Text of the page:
Teachers have the ability to alter a student’s life beyond the classroom, and that much and more is evident in Hart County teachers, according to recent graduates.
As National Teacher Appreciation Month draws to a close, students are sharing how much of an impact several Hart County teachers had on their lives.
Recent graduate Bekah Stewart said she took just about every agriculture-related class that teacher Anna Smith had to offer. Stewart said Smith was a teacher who definitely had the biggest impact on her in high school.
“She has really pushed me to be the best version of myself all throughout high school,” Stewart said.
Hoping to one day become a veterinarian, Stewart said Smith taught her a lot about animals in the classroom, but it was more than just academics Smith taught her.
“She also taught me you don’t get anywhere without hard work,” Stewart said.
Stewart, who was FFA president while in school, hopes to bring her work ethic with her to Abraham Baldwin Agricultural College, where she plans to attend college in the fall.
Smith’s hands-on approach to teaching connected with Stewart, she said. For agriculture classes, Smith would often take students on field trips to poultry farms or fish farms, learning the ins-and-outs of agriculture through first-hand experience.
“She’s a very hands-on kind of teacher,” Stewart said. “She’s not just a book and paper kind of person, so that was really helpful for me and a lot of students. We were able to get out of the classroom and have a little fun with it.”
For Stewart, having the right teacher makes a world of difference.
“When you have a teacher that actually cares about you as a person, not just you getting good grades, it makes a world of difference,” Stewart said.
Another recent graduate, Rendarris Gaines, had trouble narrowing down just one teacher who made a major impact on his life because he had several he could say that about. Ultimately though, Gaines said music teacher Alan Tolbert impacted his life in the most positive way.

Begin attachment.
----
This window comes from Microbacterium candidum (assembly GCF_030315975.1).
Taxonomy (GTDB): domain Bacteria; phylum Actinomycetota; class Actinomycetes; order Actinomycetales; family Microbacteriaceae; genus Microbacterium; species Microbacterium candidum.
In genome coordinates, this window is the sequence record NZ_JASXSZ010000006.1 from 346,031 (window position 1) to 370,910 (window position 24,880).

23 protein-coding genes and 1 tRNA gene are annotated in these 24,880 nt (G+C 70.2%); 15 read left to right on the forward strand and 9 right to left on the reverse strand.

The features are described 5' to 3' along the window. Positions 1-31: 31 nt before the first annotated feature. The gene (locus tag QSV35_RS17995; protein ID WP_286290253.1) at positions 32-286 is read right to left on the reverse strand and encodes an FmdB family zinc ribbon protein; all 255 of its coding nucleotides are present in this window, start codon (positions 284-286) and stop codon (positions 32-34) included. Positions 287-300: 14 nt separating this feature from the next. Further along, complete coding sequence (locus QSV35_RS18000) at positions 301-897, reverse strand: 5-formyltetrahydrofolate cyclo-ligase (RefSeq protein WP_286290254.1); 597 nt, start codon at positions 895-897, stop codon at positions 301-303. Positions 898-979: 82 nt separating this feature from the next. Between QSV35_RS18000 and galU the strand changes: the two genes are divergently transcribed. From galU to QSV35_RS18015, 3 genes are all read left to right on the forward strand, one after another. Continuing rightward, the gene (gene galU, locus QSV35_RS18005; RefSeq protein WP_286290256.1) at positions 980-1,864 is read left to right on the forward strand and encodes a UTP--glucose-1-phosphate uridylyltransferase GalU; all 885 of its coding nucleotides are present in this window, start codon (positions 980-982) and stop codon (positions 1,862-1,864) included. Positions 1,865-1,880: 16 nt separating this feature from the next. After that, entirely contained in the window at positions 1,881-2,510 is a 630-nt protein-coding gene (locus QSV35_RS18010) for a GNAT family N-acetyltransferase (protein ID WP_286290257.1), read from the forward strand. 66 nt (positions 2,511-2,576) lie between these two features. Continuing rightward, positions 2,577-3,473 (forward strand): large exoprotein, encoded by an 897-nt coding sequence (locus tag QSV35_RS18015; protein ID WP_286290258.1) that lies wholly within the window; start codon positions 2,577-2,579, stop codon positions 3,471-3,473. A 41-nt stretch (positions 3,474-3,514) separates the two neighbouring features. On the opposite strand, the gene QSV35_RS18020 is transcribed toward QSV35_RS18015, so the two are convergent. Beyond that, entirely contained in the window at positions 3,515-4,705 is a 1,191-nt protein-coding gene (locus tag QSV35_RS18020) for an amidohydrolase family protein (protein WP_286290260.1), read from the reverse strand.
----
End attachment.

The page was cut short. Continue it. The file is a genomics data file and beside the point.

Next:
Gaines said Tolbert helped boost his confidence, something he needed to be the drum major in the Hart County High School Band.
“If it wasn’t for him I wouldn’t be where I am today,” Gaines said. “... I probably wouldn’t have the courage I have today for a lot of reasons. Plus, I used to be a nervous wreck.”
A lot of time was spent after class or after band practice having discussions with Tolbert, Gaines said, about how to improve on whatever he needed help with.
“Some things I would try to do on my own it wouldn’t work out and sometimes it would,” Gaines said. “Instead of just randomly fussing at me, he would tell me ‘this is probably something I think would be better, have you ever thought about doing this in this way?’”
While band itself is a challenge enough, Gaines said, Tolbert would challenge him further by creating scenarios that Gaines could potentially encounter while conducting the band. Tolbert would sometimes ask Gaines to change a pattern while he was conducting and then find a way to get back on beat without stopping conducting, Gaines said, ultimately preparing him for when a problem could arise.
Gaines said Tolbert often went beyond his duties as a teacher and band instructor.
“This was with every student, he was like ‘if you ever need anything’ he would help us with it,” Gaines said.
Gaines compared Tolbert’s teaching style to a parent-type where “you get it your way, but of course there are boundaries, plenty of boundaries.”
“He brings his own experiences into it, instead of just the by-the-book way of learning,” Gaines said.
By the end of his high school career, Gaines said he and the rest of his classmates had memorized most of Tolbert’s stories by heart.
Unsure if he wants to continue his music career, Gaines plans to attend Howard University in the spring of 2021 where he hopes to double major in criminology and psychology, while minoring in performing arts. However, he’ll still take the lessons learned in Tolbert’s classes with him to college.
“He’s a very good role model,” Gaines said about Tolbert. “Honestly if it wasn’t for him, I feel like half of all the band kids wouldn’t be where they are today because he brought a lot of us out of our comfort zones.”